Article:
Sunday, 8 January 2012

Memos from Member States

Hungary: Junk, junk, junk

Following the lead of Moody’s and Standard & Poor’s, Fitch has this week become the third ratings agency to cut Hungary's credit rating to junk status, BB+. The downgrade comes following widespread accusations that the Hungarian government is undermining the central bank's autonomy.

A standby facility with the IMF was recently sought by the Hungarian government, but talks broke down over a new law that will increase the government's control of the central bank's governing board.

The country is plagued by the large amount of foreign-currency mortgages, particularly those denominated in Swiss francs, that were taken out by home-buyers over recent years. Hungarians that were initially attracted by the cheap interest rates, now face unfeasible debt repayments as the Hungarian forint loses value.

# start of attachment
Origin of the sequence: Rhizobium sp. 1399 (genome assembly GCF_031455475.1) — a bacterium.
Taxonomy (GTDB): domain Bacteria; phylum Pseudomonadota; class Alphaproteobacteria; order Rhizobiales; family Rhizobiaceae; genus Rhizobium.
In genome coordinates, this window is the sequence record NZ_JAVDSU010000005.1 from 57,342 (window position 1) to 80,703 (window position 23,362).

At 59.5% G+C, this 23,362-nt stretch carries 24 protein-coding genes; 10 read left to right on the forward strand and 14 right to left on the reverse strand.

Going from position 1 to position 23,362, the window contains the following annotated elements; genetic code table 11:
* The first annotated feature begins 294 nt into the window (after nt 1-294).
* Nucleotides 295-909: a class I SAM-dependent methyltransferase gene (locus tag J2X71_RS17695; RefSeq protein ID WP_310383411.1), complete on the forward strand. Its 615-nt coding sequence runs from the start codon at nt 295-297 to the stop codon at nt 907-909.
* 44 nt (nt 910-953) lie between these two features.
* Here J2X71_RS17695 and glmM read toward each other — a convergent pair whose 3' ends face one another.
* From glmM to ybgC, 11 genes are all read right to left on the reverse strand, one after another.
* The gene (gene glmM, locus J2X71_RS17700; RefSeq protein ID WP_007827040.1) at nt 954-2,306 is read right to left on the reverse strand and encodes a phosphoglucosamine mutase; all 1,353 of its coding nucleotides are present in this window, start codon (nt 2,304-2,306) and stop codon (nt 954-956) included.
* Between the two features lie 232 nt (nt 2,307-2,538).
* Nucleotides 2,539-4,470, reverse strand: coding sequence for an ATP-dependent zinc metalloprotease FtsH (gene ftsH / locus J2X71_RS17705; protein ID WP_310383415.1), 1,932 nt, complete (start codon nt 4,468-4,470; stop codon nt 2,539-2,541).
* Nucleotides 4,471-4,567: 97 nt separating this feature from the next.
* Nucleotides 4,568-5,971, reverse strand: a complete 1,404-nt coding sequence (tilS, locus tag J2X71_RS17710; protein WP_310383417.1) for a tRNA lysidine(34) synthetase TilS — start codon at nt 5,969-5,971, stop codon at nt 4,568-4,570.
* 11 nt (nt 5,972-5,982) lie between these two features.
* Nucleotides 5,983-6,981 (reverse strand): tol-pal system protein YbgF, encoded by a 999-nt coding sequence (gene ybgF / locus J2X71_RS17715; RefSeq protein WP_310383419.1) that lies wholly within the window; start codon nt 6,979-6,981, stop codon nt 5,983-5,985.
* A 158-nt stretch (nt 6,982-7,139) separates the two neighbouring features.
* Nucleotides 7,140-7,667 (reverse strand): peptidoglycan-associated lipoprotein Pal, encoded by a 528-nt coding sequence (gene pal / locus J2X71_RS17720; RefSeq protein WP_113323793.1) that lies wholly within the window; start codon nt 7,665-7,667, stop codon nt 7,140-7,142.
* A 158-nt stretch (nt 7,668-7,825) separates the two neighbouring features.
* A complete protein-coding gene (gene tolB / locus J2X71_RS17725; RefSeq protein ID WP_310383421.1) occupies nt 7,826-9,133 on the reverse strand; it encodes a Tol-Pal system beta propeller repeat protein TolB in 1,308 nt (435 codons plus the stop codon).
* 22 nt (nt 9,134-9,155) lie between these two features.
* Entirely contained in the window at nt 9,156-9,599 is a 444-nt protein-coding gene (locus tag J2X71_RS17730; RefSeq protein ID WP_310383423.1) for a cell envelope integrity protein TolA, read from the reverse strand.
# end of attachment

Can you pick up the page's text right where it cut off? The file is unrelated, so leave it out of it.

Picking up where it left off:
Austria: Snowed in

Unexpected levels of snowfall of up to 1.2 metres and high winds have caused chaos on roads and railways in areas of Austria. 

The authorities have warned of an extremely high risk of avalanches, prompting the Austrian army to put several helicopters on high alert.

Nearly 2,000 homes have been without power, and on Friday, around 15,000 tourists and locals were snowed in at ski resorts on the Arlberg mountain. More heavy snow is predicted over the next few days.

Greece: Euro-exit becomes more likely

Greece’s government has this week warned that the country may have to exit the euro zone if it fails to secure its second EU-IMF bail-out. The announcement came amid new protests led by doctors and pharmacists against planned spending cuts, with hospitals taking emergency cases only until Thursday.

The latest €130 billion bail-out for Greece was agreed by EU leaders in October, on the proviso that Athens makes further public spending cuts, takes tough action against tax evasion, and privatises some services and state-owned companies.

Although the Greek parliament has already adopted a series of austerity measures, evaluation by the EU, the IMF, and the ECB due later this month is likely to demand more.

By Sonia Jordan